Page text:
TAL effectors: Function, structure, engineering and applications
ABSTRACT TAL effectors are proteins secreted by bacterial pathogens into plant cells, where they enter the nucleus and activate expression of individual genes. TAL effectors display a modular architecture that includes a central DNA-binding region comprising a tandem array of nearly identical repeats that are almost all 34 residues long. Residue number 13 in each TAL repeat (one of two consecutive polymorphic amino acids that are termed 'repeat variable diresidues', or 'RVDs') specifies the identity of a single base; collectively the sequential repeats and their RVDs dictate the recognition of sequential bases along one of the two DNA strands. The modular architecture of TAL effectors has facilitated their extremely rapid development and application as artificial gene targeting reagents, particularly in the form of site-specific nucleases. Recent crystallographic and biochemical analyses of TAL effectors have established the structural basis of their DNA recognition properties and provide clear directions for future research.
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ABSTRACT: Transcription activator-like (TAL) effectors are encoded by plantpathogenic bacteria and induce expression of plant host genes. TAL effectors bind DNA on the basis of a unique code that specifies binding of amino acid pairs in repeat units to particular DNA bases in a one-to-one correspondence. This code can be used to predict binding sites of natural TAL effectors and to design novel synthetic DNA-binding domains for targeted genome manipulation. Natural mechanisms of resistance in plants against TAL effector-containing pathogens have given insights into new strategies for disease control. Expected final online publication date for the Annual Review of Phytopathology Volume 51 is August 04, 2013. Please see http://www.annualreviews.org/catalog/pubdates.aspx for revised estimates.Annual Review of Phytopathology 05/2013; DOI:10.1146/annurev-phyto-082712-102255 · 11.00 Impact Factor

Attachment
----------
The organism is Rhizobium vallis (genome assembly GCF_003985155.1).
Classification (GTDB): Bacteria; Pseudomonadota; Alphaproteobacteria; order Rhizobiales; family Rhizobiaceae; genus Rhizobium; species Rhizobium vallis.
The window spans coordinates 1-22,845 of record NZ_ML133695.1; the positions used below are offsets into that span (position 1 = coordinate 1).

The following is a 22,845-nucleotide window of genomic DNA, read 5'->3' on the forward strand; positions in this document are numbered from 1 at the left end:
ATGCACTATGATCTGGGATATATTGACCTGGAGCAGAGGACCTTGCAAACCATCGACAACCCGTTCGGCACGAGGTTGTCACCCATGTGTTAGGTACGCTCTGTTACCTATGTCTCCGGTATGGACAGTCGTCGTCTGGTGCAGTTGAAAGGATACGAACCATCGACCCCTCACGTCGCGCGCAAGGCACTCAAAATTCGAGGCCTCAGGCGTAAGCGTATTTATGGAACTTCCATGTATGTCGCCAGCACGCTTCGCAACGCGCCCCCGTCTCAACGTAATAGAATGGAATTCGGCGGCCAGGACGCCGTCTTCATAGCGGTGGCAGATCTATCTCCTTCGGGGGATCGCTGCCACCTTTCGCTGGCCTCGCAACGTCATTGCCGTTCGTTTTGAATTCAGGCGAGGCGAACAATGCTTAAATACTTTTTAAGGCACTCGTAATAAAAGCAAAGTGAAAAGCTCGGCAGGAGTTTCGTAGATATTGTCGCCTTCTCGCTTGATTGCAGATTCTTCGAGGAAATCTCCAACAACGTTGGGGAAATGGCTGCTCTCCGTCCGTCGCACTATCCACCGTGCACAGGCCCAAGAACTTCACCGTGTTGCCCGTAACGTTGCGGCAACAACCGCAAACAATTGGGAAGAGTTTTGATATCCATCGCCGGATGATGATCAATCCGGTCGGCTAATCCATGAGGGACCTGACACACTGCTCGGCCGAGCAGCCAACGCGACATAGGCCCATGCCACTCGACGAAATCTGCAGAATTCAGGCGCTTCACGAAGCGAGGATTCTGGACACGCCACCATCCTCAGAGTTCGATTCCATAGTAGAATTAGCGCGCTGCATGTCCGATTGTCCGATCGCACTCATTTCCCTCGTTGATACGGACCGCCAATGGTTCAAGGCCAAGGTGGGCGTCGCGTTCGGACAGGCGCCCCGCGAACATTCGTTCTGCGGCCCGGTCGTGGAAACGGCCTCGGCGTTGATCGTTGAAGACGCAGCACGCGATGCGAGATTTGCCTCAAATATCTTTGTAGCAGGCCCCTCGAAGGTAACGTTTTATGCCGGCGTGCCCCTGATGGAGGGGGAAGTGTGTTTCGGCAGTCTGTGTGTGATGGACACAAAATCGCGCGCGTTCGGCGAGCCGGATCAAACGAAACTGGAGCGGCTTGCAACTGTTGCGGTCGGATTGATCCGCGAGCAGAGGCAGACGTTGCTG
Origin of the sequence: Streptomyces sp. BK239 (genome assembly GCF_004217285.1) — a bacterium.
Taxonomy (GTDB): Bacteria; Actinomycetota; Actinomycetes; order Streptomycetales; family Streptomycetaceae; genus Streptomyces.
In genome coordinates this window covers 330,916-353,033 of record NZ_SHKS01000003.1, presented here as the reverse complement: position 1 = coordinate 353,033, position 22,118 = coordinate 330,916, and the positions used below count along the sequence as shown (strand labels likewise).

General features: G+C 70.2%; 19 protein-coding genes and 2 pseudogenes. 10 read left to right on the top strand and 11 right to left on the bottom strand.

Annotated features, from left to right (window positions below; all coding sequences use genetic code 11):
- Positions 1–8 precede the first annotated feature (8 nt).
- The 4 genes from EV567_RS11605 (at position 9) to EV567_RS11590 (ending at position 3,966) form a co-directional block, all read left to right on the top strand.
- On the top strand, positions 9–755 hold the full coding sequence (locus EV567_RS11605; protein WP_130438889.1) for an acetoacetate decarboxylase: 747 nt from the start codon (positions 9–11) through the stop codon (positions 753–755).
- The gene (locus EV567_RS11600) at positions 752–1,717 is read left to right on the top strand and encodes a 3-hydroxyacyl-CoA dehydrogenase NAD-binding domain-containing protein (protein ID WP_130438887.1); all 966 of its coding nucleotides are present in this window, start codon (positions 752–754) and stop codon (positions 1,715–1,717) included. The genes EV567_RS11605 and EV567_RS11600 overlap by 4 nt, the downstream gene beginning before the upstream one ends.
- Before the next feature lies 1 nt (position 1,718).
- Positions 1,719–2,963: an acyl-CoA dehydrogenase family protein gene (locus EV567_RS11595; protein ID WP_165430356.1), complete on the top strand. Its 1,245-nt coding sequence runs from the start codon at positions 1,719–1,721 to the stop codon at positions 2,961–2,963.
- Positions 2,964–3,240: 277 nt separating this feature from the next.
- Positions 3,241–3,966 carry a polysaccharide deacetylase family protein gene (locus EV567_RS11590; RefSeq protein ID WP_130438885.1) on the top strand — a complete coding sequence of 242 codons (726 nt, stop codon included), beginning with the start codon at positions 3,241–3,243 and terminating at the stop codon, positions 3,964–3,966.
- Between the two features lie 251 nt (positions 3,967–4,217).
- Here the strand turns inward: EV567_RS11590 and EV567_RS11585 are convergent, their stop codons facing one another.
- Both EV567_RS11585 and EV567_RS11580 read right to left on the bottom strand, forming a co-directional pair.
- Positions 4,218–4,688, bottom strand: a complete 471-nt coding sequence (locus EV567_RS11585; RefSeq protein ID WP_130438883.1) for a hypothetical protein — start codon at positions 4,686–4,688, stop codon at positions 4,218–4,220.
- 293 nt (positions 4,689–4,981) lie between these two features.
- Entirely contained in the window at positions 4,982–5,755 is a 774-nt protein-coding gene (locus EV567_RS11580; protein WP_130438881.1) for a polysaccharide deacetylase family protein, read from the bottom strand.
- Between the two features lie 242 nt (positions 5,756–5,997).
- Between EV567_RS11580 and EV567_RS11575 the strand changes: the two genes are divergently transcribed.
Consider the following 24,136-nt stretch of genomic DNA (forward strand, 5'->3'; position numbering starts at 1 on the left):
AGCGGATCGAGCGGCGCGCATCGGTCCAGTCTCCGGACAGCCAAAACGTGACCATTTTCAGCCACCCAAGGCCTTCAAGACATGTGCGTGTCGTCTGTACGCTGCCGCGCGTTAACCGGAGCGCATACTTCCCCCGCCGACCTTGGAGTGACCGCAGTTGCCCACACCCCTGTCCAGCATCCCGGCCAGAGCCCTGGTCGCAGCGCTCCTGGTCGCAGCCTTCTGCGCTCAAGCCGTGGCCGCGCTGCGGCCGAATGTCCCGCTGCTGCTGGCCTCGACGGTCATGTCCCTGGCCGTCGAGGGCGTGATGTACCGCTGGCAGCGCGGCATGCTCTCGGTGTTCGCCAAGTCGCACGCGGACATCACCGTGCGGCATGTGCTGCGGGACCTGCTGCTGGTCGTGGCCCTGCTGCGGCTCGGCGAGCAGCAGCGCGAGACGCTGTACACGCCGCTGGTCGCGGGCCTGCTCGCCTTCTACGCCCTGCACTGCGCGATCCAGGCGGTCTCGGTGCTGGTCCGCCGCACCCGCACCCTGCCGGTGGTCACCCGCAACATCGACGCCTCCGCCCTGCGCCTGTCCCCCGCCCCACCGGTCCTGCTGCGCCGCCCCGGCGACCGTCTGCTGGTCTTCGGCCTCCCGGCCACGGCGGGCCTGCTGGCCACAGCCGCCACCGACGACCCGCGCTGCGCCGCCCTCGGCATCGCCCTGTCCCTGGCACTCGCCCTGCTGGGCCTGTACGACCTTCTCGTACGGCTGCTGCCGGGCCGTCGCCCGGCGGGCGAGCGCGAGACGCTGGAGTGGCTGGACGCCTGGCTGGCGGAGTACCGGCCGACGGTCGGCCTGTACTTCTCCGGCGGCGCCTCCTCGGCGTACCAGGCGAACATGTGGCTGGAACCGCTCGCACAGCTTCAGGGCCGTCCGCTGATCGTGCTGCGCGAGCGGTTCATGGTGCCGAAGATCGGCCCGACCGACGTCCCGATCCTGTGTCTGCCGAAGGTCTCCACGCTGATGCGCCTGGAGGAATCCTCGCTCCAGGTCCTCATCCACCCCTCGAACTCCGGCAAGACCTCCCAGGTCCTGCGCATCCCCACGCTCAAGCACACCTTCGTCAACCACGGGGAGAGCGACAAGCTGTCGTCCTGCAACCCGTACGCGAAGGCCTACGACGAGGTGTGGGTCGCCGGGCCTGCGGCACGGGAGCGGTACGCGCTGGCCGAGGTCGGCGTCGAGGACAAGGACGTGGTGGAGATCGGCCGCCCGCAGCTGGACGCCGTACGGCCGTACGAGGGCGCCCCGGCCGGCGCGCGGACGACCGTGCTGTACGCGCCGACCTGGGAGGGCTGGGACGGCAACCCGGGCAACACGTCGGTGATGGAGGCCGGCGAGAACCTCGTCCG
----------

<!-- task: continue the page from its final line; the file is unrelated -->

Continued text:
- Molecular Plant 05/2013; 6(5). DOI:10.1093/mp/sst075 · 6.61 Impact Factor
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ABSTRACT: Abstract Synthetic targeted endonucleases such as zinc finger nucleases (ZFNs) and transcription activator-like effector nucleases (TALENs) have recently emerged as powerful tools for targeted mutagenesis, especially in organisms that are not amenable to embryonic stem cell manipulation. Both ZFNs and TALENs consist of DNA-binding arrays that are fused to the nonspecific FokI nuclease domain. In an effort to improve targeted endonuclease mutagenesis efficiency, we enhanced their catalytic activity using the Sharkey FokI nuclease domain variant. All constructs tested display increased DNA cleavage activity in vitro. We demonstrate that one out of four ZFN arrays containing the Sharkey FokI variant exhibits a dramatic increase in mutagenesis frequency in vivo in zebrafish. The other three ZFNs exhibit no significant alteration of activity in vivo. Conversely, we demonstrate that TALENs containing the Sharkey FokI variant exhibit absent or severely reduced in vivo mutagenic activity in zebrafish. Notably, Sharkey ZFNs and TALENs do not generate increased toxicity-related defects or mortality. Our results present Sharkey ZFNs as an effective alternative to conventional ZFNs, but advise against the use of Sharkey TALENs.Zebrafish 06/2013; 10(3). DOI:10.1089/zeb.2012.0832 · 1.77 Impact Factor